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Discussion Starter · #1 ·
Where do I put the Ceramic brake and clutch grease for my breaks? On the pad?! It's not silicone so it doesn't go on the little screws.
 

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If you got a packet of grease with the pads, it should be for the slider pins.

Even in CA, make sure to scrape the pad holder areas smooth of any rust ( end of file works good) so they don't hang up as they wear. Up here in the rust belt a little never-seize is good on the pad to holder contact areas after they're scraped clean of rust.

A packet of anti-squeal is goo that solidifies & that would go on the back of the pads, haven't seen that included in any brake pad kits.
 

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I take a wire wheel to the slide grooves on the caliper bracket to clean the road grime and rust. Then I apply a conservative amount of grease inside these grooves (don't go too crazy or the lube will end up on the friction area of your pads when the brake assembly heats up). Its also a great time to clean and replace the grease in your slide pins and install new rubber boots. For smooth braking performance (and to ensure the brakes release quickly and fully) I reapply a thin layer of brake grease twice a year when I swap from summer to winter wheels or vice versa.
 

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Discussion Starter · #5 ·
Slider pins! That's what they're called. Here are the pads and grease that came with them. Do I have to grease the metal clips in the back along with the pins for these?




 

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Looking at your pads, there are two ears or wings that will sit in a guide on your caliper bracket. Grease this in addition to the slider pins. Take care NOT to get any on the friction surface of the pad or rotor or where any could run/drip onto the surface. Before you bolt the wheel on, soak a shop rag with brake cleaner and rub the rotor just for precaution. Spin the wheel by hand before you drop it to ensure it is not dragging. Then take the car out and perform your break-in procedure according to the manufacturer.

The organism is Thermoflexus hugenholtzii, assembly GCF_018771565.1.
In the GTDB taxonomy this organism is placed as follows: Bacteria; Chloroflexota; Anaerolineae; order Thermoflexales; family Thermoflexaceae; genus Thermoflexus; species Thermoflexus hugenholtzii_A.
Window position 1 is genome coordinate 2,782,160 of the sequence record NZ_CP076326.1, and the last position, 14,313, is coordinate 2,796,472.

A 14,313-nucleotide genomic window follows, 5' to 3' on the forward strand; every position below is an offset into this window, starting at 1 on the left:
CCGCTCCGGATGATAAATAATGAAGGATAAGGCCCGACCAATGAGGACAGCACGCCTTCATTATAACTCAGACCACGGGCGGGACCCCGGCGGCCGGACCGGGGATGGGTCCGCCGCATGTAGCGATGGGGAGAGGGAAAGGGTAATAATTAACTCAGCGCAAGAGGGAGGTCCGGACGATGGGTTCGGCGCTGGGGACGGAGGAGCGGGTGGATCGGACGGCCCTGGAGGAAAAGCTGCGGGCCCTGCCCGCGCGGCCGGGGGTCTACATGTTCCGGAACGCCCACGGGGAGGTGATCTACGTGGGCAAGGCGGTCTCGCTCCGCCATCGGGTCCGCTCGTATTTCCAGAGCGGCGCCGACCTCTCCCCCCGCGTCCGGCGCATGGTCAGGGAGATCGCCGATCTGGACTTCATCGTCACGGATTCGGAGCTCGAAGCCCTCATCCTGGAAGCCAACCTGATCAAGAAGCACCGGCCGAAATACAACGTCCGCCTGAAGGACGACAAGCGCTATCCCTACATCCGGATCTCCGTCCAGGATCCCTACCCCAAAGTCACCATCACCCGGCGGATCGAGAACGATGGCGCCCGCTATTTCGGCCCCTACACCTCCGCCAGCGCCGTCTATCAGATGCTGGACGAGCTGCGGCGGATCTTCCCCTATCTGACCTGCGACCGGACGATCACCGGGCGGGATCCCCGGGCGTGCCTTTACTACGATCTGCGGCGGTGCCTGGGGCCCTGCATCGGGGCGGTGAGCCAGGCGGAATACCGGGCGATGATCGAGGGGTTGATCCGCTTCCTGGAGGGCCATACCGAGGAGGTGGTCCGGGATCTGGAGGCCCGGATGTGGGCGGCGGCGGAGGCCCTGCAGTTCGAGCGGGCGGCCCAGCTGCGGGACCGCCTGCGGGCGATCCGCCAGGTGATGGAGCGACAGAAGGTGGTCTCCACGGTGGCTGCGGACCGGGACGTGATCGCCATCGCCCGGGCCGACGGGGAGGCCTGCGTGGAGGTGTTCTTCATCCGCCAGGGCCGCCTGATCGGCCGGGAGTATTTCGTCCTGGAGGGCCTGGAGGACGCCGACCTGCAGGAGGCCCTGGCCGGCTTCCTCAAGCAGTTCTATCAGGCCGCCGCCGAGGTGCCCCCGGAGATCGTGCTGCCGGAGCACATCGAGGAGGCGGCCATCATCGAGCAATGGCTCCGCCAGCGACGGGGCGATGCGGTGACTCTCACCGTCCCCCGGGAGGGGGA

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Great hints!

You can wipe off those rotors before even putting them on, need to get all the preservative off before any of it touches the pads.

Spray off & wipe as well for the fancy rotors I saw that aren't just a flat surface.
 

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The metal clips/wire bails do not need any lube as they do not move at all once installed. They merely apply tension to hold the caliper in proper location, actually better to leave them dry so they retain with more friction. The slider grooves and pins though need lube.
 

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The metal clips/wire bails do not need any lube as they do not move at all once installed. They merely apply tension to hold the caliper in proper location, actually better to leave them dry so they retain with more friction. The slider grooves and pins though need lube.
+1 If you put grease on tension clips you just run the chance getting it on the friction material and the only other thing it will do is collect dirt only the slider pins and grooves like AMC said
 
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